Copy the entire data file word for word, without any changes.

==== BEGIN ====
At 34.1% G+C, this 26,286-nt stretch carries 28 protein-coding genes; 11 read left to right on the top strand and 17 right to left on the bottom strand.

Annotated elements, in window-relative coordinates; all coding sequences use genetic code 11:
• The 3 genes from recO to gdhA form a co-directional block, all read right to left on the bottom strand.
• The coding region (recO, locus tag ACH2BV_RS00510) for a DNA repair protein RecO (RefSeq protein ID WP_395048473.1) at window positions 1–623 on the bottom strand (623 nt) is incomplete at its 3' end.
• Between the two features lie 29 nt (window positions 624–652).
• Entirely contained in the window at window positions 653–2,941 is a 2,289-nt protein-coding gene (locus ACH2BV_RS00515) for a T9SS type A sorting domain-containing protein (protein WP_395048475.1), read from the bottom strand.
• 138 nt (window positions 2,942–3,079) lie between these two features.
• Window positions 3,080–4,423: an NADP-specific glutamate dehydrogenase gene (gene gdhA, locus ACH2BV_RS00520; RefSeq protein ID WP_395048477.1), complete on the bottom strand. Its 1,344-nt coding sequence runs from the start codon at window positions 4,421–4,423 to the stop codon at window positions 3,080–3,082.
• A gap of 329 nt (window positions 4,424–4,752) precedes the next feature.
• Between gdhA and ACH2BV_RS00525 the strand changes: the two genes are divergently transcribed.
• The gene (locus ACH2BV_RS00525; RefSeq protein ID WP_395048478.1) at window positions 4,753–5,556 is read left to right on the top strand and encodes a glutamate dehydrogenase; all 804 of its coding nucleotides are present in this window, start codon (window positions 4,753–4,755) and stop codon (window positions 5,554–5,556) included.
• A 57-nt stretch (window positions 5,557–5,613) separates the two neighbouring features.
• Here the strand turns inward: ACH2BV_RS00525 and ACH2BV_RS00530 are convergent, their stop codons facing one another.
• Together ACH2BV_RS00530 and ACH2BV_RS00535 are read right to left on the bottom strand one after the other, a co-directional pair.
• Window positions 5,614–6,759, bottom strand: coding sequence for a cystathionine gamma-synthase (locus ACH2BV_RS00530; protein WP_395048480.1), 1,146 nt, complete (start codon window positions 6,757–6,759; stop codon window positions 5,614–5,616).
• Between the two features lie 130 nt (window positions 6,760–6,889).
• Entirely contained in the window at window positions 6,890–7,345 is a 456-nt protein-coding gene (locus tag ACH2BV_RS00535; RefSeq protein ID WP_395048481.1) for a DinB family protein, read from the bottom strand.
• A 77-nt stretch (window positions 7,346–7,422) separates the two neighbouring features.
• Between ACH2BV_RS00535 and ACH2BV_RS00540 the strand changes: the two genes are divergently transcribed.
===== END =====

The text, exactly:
At 34.1% G+C, this 26,286-nt stretch carries 28 protein-coding genes; 11 read left to right on the top strand and 17 right to left on the bottom strand.

Annotated elements, in window-relative coordinates; all coding sequences use genetic code 11:
• The 3 genes from recO to gdhA form a co-directional block, all read right to left on the bottom strand.
• The coding region (recO, locus tag ACH2BV_RS00510) for a DNA repair protein RecO (RefSeq protein ID WP_395048473.1) at window positions 1–623 on the bottom strand (623 nt) is incomplete at its 3' end.
• Between the two features lie 29 nt (window positions 624–652).
• Entirely contained in the window at window positions 653–2,941 is a 2,289-nt protein-coding gene (locus ACH2BV_RS00515) for a T9SS type A sorting domain-containing protein (protein WP_395048475.1), read from the bottom strand.
• 138 nt (window positions 2,942–3,079) lie between these two features.
• Window positions 3,080–4,423: an NADP-specific glutamate dehydrogenase gene (gene gdhA, locus ACH2BV_RS00520; RefSeq protein ID WP_395048477.1), complete on the bottom strand. Its 1,344-nt coding sequence runs from the start codon at window positions 4,421–4,423 to the stop codon at window positions 3,080–3,082.
• A gap of 329 nt (window positions 4,424–4,752) precedes the next feature.
• Between gdhA and ACH2BV_RS00525 the strand changes: the two genes are divergently transcribed.
• The gene (locus ACH2BV_RS00525; RefSeq protein ID WP_395048478.1) at window positions 4,753–5,556 is read left to right on the top strand and encodes a glutamate dehydrogenase; all 804 of its coding nucleotides are present in this window, start codon (window positions 4,753–4,755) and stop codon (window positions 5,554–5,556) included.
• A 57-nt stretch (window positions 5,557–5,613) separates the two neighbouring features.
• Here the strand turns inward: ACH2BV_RS00525 and ACH2BV_RS00530 are convergent, their stop codons facing one another.
• Together ACH2BV_RS00530 and ACH2BV_RS00535 are read right to left on the bottom strand one after the other, a co-directional pair.
• Window positions 5,614–6,759, bottom strand: coding sequence for a cystathionine gamma-synthase (locus ACH2BV_RS00530; protein WP_395048480.1), 1,146 nt, complete (start codon window positions 6,757–6,759; stop codon window positions 5,614–5,616).
• Between the two features lie 130 nt (window positions 6,760–6,889).
• Entirely contained in the window at window positions 6,890–7,345 is a 456-nt protein-coding gene (locus tag ACH2BV_RS00535; RefSeq protein ID WP_395048481.1) for a DinB family protein, read from the bottom strand.
• A 77-nt stretch (window positions 7,346–7,422) separates the two neighbouring features.
• Between ACH2BV_RS00535 and ACH2BV_RS00540 the strand changes: the two genes are divergently transcribed.